• Mollie Fawcett-Fowles

A Sustainable design process- 'Make do and mend' , upcycling and reworking.

Updated: May 26

'Make do and mend'


When we look at history ‘From June 1941 until 1949, buying new clothes was rationed in Britain, the Ministry of Information in 1943, launched ‘Make Do and Mend’. It was part of the Government's campaign urging people to repair, reuse and reimagine their existing clothes during the Second World War’. This ‘make do and mend’ ethos was soon discarded when the war ended and the economy boomed.

The ‘Purchasing and discarding of clothing became a form of freedom which override saving and repair.

Visible mending techniques working into cable knits. Blanket stitch, cross stick and patchwork. Designer - Mollie Fawcett

As we have entered the 21st century ‘Make do and mend’ is resurfacing with the environment at the core. Trending topic include upcycling , reworking and repairing clothing to make unique individual pieces. This technique creates one-of-a-kind garments which have a sense of nostalgia and history, the make do and mend practice is also a way to get creative and show your identity in a more personal way towards clothing.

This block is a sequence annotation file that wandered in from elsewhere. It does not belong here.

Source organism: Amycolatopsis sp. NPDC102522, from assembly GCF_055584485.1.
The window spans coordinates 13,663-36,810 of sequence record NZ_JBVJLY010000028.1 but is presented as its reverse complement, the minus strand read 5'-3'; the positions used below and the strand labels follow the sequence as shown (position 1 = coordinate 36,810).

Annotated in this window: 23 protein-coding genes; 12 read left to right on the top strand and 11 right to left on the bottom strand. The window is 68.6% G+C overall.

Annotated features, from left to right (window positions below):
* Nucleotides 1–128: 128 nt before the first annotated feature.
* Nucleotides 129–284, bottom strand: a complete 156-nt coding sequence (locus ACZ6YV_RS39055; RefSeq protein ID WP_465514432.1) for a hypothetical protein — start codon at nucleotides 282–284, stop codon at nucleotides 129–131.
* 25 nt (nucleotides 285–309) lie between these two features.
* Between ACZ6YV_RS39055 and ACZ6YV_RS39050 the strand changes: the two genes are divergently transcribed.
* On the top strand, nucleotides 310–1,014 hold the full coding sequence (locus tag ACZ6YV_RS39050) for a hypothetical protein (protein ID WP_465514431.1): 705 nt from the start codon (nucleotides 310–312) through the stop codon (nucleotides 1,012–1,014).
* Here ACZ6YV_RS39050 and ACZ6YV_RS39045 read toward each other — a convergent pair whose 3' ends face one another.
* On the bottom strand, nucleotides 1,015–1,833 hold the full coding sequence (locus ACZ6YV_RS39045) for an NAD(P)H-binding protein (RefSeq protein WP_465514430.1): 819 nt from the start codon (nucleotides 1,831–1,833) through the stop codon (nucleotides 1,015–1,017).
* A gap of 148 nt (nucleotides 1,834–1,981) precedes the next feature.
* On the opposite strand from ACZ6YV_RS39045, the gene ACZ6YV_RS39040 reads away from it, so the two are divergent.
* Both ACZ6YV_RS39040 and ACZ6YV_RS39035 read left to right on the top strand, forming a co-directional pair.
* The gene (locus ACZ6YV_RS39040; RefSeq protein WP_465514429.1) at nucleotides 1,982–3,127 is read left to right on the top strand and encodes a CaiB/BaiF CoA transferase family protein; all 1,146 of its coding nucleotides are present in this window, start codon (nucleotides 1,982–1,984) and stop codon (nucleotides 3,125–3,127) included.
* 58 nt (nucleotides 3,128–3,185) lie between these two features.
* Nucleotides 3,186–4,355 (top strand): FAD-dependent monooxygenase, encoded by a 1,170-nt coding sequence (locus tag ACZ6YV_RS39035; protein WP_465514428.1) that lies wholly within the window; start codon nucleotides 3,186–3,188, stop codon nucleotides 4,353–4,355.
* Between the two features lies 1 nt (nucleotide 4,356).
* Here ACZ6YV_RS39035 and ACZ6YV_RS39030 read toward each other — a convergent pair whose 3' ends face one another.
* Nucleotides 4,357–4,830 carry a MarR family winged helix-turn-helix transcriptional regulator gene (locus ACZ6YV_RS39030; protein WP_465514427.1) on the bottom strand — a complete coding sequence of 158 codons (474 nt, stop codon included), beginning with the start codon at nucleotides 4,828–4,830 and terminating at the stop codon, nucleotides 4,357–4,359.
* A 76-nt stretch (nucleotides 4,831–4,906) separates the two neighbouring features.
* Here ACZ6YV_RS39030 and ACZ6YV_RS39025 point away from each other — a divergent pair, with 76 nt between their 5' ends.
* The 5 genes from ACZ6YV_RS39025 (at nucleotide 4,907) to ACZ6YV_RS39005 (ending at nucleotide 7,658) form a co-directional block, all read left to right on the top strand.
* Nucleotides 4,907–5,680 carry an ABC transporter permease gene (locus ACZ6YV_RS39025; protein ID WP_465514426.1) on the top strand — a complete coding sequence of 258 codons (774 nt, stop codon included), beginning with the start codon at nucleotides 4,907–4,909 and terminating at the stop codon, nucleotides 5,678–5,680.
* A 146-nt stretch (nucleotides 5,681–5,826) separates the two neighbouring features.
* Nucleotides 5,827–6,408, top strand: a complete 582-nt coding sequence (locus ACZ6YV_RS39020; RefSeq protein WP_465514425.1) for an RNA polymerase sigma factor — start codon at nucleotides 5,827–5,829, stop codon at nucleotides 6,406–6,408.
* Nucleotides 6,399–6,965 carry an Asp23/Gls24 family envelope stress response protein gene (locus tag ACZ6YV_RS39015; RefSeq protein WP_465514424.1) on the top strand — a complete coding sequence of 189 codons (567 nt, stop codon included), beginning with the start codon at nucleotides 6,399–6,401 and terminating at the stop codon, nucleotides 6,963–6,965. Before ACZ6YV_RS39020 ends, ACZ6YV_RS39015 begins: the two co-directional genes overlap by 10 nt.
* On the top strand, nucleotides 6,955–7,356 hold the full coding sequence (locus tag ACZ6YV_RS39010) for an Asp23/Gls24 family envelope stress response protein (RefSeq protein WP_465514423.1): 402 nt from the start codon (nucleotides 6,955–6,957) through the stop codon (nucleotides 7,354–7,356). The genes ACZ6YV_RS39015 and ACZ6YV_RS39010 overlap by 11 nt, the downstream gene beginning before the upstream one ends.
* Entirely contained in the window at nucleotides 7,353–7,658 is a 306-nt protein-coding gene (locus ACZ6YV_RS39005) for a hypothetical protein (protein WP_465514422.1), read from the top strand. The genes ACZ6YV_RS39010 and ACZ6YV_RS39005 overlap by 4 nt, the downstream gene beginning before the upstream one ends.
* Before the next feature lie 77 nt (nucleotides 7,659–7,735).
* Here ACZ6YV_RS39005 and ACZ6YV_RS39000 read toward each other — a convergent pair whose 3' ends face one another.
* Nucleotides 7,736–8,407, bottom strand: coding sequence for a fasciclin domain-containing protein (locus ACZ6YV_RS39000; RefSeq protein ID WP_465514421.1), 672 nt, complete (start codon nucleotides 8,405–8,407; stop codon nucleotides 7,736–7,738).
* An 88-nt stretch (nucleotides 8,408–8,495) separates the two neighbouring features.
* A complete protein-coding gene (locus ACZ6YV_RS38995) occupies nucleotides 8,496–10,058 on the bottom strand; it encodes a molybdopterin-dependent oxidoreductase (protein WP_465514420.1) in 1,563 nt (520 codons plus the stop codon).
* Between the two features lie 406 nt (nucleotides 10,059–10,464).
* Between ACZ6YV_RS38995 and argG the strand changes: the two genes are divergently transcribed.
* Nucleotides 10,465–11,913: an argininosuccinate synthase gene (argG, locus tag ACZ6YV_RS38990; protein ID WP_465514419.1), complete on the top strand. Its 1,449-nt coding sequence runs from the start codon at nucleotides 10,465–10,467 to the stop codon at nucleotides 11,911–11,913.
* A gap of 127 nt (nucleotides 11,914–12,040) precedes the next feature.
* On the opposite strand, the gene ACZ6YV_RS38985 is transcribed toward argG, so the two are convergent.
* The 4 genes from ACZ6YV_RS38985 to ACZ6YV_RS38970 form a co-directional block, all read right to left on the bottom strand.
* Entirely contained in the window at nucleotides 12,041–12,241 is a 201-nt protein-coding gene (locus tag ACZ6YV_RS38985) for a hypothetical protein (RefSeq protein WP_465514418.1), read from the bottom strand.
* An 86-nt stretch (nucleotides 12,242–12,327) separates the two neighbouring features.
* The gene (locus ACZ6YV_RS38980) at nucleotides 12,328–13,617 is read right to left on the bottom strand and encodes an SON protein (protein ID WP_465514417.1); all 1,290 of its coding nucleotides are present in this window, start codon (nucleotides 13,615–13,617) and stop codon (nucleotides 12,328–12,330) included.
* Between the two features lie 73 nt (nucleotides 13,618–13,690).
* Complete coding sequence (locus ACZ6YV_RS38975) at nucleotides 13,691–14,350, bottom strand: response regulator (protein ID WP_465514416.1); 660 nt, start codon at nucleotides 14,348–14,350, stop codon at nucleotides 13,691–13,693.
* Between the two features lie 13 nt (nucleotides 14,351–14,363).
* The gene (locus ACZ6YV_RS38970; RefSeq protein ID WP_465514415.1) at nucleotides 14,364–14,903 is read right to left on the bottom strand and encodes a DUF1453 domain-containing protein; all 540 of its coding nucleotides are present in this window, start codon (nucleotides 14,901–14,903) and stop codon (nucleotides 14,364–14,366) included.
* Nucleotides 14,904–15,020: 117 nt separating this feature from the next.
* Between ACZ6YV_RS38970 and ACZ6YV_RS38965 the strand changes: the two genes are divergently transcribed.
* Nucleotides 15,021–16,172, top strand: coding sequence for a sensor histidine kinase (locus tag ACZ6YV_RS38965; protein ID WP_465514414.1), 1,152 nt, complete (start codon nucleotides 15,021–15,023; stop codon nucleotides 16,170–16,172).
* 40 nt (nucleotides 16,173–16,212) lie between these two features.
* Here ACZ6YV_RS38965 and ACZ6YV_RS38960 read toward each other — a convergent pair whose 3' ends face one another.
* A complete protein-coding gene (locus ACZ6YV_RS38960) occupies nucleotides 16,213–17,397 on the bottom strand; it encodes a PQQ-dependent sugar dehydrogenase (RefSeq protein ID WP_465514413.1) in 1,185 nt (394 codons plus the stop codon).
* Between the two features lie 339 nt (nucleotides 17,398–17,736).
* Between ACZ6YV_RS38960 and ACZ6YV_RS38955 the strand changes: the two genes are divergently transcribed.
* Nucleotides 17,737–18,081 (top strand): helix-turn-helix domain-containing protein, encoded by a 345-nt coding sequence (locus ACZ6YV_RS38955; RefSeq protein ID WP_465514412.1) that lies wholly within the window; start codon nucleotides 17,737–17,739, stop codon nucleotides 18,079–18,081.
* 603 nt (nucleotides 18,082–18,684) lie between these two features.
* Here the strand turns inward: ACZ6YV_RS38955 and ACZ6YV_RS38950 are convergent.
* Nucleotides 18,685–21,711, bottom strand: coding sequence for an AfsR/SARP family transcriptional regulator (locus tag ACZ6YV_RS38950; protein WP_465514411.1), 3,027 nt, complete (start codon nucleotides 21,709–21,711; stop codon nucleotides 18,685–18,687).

Visible mending techniques. Layering over snagged knit and using blanket stitch, cross stich. Designer - Mollie Fawcett. Using wool and embriodery thread.

The most sustainable clothes are the ones we already have in our waldrobe and by making do and mending these this is the most sustainable option. By ‘making do’ you are not consuming anything unnecessarily or contributing to over consumption and are giving garments a new lease of life.

Scraps of knit fingerless gloves with elements of upcycled Barbour jacket. Part of the knitted acessories collection.

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